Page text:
Q: What is your opinion on virtual meetings, as an alternative to live events?

I think that for now, when the crisis is at its peak, no one is thinking about virtual meetings. People are focused on surviving, both personally and in the role of employer or employee.

Q: What precautions/measures are you taking in your company?

Since March 1 we are all at home, waiting. There simply is no work. Concerning the following measures, we will await the completion of the government’s crisis mitigation measures. That will determine whether we will have to resort to more drastic approaches, such as laying off employees.

Q: What are your expectations regarding the duration of the crisis and when will the situation go back to normal?

I fear that the pandemic will be followed by a period of economic downturn, which will of course greatly affect our business. Realistically we can expect our operations to return to normal in the second half of 2021. Our aviation connectivity in the future is also in question. The already poor flight connections can become even worse due to the crisis. There are tough times ahead of us.

Q: Is marketing (digital marketing) in the duration of the pandemic sensible (and appropriate)?

We have decided to give up our marketing activities during the crisis. I even believe that during this mentally difficult period, marketing campaigns can have a negative effect.

marketing activities will need to contain a subtle note and price competitiveness is likely to play a large role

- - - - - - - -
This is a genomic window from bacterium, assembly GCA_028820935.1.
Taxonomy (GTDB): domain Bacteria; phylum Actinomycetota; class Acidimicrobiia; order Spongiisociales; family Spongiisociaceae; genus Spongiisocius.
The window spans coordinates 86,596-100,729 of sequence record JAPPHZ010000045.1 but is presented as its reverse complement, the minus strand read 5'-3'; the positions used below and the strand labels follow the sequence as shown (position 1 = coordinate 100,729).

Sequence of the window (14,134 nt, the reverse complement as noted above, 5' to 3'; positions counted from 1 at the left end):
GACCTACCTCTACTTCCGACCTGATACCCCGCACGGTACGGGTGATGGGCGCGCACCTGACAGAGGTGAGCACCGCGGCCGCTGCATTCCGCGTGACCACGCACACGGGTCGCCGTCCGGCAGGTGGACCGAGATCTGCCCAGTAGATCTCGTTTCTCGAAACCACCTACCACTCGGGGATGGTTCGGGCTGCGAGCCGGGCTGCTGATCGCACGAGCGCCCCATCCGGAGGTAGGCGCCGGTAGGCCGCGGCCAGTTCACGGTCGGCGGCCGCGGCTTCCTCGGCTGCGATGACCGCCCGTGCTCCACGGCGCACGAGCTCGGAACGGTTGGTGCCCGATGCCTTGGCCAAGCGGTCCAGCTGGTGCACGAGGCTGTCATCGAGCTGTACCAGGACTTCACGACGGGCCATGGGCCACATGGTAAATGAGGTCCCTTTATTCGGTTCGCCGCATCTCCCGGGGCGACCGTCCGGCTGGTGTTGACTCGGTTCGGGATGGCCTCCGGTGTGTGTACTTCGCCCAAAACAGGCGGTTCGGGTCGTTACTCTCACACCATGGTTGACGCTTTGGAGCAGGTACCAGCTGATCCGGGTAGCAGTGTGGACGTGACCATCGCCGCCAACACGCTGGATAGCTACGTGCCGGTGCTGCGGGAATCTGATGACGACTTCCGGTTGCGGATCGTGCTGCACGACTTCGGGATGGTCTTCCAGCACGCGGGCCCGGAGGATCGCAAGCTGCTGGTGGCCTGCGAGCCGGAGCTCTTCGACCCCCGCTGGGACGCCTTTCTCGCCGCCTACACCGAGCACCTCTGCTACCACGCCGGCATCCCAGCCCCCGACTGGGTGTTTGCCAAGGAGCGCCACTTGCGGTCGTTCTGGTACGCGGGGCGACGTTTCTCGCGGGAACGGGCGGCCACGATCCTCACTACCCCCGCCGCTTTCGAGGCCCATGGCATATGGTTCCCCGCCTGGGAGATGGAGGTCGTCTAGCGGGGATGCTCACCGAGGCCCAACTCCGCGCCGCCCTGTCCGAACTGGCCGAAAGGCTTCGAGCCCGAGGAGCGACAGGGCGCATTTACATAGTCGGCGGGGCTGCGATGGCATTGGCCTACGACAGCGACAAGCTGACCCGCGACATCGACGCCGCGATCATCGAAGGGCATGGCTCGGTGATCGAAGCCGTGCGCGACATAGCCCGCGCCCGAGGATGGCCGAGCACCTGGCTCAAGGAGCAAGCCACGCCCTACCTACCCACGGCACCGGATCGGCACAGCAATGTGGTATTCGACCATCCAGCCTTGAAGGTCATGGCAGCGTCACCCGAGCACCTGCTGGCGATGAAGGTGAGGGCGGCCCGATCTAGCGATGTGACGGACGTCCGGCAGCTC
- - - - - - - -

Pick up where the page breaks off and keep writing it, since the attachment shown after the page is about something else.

Q: What will happen after we’ve beaten the virus? How will you (re)start your marketing activities?

We will plan the activities segmented, according to individual markets. We do not have a concrete plan yet. Above all, marketing will depend on the level of crisis and its impact on each market. It is clear, however, that marketing activities will need to contain a rather subtle note and price competitiveness is likely to play a large role. It will also be important that the message of attitude towards nature and the environment, i.e. the green component replace the emphasis on pettiness and luxury.

Q: Are you in contact with colleagues from around the world? Have you talked about any potential solutions?

We are in contact with our representatives abroad and also with agents we have known for a long time. Currently we are not discussing solutions, our conversations are rather focused on invigorating and alleviating current distress.